Aural and automatic forensic speaker recognition in mismatched conditions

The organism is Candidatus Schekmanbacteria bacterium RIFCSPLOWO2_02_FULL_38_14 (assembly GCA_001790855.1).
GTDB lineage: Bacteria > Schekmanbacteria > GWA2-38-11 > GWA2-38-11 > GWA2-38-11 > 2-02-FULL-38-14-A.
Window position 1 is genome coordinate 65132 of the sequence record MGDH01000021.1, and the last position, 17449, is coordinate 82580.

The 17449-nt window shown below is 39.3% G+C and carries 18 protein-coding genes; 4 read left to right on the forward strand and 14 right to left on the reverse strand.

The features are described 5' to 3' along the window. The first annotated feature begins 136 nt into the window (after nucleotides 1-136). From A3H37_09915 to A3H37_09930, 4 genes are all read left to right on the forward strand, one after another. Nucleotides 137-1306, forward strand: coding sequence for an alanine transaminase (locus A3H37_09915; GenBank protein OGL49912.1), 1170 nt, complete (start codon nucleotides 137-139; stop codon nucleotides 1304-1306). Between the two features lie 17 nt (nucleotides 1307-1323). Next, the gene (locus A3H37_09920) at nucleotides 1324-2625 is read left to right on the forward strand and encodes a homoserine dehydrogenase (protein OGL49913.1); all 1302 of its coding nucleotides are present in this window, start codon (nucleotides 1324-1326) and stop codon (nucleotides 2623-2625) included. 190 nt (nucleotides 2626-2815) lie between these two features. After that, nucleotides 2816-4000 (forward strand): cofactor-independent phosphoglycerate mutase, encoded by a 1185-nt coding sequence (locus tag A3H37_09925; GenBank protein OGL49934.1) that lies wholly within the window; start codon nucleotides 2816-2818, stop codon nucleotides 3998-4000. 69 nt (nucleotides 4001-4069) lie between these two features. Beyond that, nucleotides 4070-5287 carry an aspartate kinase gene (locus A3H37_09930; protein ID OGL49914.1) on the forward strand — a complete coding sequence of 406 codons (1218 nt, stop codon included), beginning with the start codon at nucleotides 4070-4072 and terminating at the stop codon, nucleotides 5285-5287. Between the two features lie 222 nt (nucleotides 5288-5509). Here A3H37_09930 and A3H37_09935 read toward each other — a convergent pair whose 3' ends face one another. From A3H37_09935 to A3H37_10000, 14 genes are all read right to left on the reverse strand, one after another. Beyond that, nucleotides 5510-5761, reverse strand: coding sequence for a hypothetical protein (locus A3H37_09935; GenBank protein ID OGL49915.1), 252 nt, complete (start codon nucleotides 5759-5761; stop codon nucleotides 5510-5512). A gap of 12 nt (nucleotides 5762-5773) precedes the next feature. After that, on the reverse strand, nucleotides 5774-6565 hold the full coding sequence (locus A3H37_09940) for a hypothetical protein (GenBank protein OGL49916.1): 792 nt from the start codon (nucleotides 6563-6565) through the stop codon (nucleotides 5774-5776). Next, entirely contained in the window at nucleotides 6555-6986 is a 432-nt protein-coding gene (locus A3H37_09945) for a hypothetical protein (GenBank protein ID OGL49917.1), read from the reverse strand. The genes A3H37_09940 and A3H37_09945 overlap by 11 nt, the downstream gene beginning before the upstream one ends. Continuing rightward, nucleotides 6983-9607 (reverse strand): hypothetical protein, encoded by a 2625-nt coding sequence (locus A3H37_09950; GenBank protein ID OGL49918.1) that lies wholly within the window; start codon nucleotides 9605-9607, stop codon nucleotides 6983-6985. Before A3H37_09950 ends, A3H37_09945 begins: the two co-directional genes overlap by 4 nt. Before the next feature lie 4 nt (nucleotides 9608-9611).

In this article, we compare aural and automatic speaker recognition in the context of forensic analyses, using a Bayesian framework for the interpretation of evidence. We use perceptual tests performed by non-experts and compare their performance with that of an automatic speaker recognition system. These experiments are performed with 90 phonetically untrained subjects. Several forensic cases were simulated, using the Polyphone IPSC-02 database, varying in linguistic content and technical conditions of recording. We estimate the strength of evidence for both humans and the baseline automatic system, calculating likelihood ratios using perceptual scores for humans and log-likelihood scores for the automatic system. A methodology analogous to the Bayesian interpretation in forensic automatic speaker recognition is applied to the perceptual scores given by humans in order to estimate the strength of evidence. The degradation of the accuracy of human recognition in mismatched recording conditions is contrasted with that of the automatic system under similar recording conditions. The conditions considered are fixed telephone, cellular telephone and noisy speech in forensically realistic conditions. The perceptual cues that the human subjects use to perceive differences in voices are studied, along with their importance in different recording conditions. We observe that while automatic speaker recognition shows higher accuracy in matched conditions of training and testing, its performance degrades significantly in mismatched conditions. Aural recognition accuracy is also observed to degrade from matched conditions to mismatched conditions and in mismatched conditions, the baseline automatic systems showed comparable or slightly degraded performance compared to the aural recognition systems. The baseline automatic system with adaptation to noisy conditions showed comparable or better performance than aural recognition. The higher level perceptual cues used by human listeners in order to recognise speakers are discussed. We also discuss the possibility of increasing the accuracy of automatic systems using the perceptual cues that remain robust to mismatched recording conditions.